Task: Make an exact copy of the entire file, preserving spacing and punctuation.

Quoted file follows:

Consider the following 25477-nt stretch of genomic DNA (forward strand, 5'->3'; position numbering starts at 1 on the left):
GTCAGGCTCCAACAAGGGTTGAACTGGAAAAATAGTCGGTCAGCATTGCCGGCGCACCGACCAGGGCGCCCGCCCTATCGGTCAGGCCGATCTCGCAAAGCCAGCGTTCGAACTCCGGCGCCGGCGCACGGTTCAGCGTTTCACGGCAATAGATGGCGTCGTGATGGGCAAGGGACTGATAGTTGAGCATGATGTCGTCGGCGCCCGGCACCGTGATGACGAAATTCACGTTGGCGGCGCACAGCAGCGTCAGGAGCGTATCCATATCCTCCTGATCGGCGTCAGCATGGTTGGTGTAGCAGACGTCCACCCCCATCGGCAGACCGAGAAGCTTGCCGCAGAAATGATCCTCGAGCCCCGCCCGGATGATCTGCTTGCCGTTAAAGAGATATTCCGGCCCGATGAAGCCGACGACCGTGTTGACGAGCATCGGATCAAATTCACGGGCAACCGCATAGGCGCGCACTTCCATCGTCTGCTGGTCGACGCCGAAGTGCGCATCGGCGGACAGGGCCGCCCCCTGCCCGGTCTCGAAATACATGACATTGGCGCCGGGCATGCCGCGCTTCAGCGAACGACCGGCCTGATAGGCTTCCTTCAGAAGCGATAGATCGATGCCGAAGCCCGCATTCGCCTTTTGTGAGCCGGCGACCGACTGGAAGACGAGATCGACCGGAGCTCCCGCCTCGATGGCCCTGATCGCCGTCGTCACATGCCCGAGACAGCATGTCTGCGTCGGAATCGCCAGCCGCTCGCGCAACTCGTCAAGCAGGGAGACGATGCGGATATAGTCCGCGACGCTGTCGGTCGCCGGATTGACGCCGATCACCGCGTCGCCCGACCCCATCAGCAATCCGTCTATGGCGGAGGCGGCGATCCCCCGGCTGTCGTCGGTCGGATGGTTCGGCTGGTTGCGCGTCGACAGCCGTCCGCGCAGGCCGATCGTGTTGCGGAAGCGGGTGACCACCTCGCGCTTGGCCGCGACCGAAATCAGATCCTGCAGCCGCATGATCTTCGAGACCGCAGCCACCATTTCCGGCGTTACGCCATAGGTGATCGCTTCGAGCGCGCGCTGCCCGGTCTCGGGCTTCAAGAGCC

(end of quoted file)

Consider the following 25477-nt stretch of genomic DNA (forward strand, 5'->3'; position numbering starts at 1 on the left):
GTCAGGCTCCAACAAGGGTTGAACTGGAAAAATAGTCGGTCAGCATTGCCGGCGCACCGACCAGGGCGCCCGCCCTATCGGTCAGGCCGATCTCGCAAAGCCAGCGTTCGAACTCCGGCGCCGGCGCACGGTTCAGCGTTTCACGGCAATAGATGGCGTCGTGATGGGCAAGGGACTGATAGTTGAGCATGATGTCGTCGGCGCCCGGCACCGTGATGACGAAATTCACGTTGGCGGCGCACAGCAGCGTCAGGAGCGTATCCATATCCTCCTGATCGGCGTCAGCATGGTTGGTGTAGCAGACGTCCACCCCCATCGGCAGACCGAGAAGCTTGCCGCAGAAATGATCCTCGAGCCCCGCCCGGATGATCTGCTTGCCGTTAAAGAGATATTCCGGCCCGATGAAGCCGACGACCGTGTTGACGAGCATCGGATCAAATTCACGGGCAACCGCATAGGCGCGCACTTCCATCGTCTGCTGGTCGACGCCGAAGTGCGCATCGGCGGACAGGGCCGCCCCCTGCCCGGTCTCGAAATACATGACATTGGCGCCGGGCATGCCGCGCTTCAGCGAACGACCGGCCTGATAGGCTTCCTTCAGAAGCGATAGATCGATGCCGAAGCCCGCATTCGCCTTTTGTGAGCCGGCGACCGACTGGAAGACGAGATCGACCGGAGCTCCCGCCTCGATGGCCCTGATCGCCGTCGTCACATGCCCGAGACAGCATGTCTGCGTCGGAATCGCCAGCCGCTCGCGCAACTCGTCAAGCAGGGAGACGATGCGGATATAGTCCGCGACGCTGTCGGTCGCCGGATTGACGCCGATCACCGCGTCGCCCGACCCCATCAGCAATCCGTCTATGGCGGAGGCGGCGATCCCCCGGCTGTCGTCGGTCGGATGGTTCGGCTGGTTGCGCGTCGACAGCCGTCCGCGCAGGCCGATCGTGTTGCGGAAGCGGGTGACCACCTCGCGCTTGGCCGCGACCGAAATCAGATCCTGCAGCCGCATGATCTTCGAGACCGCAGCCACCATTTCCGGCGTTACGCCATAGGTGATCGCTTCGAGCGCGCGCTGCCCGGTCTCGGGCTTCAAGAGCC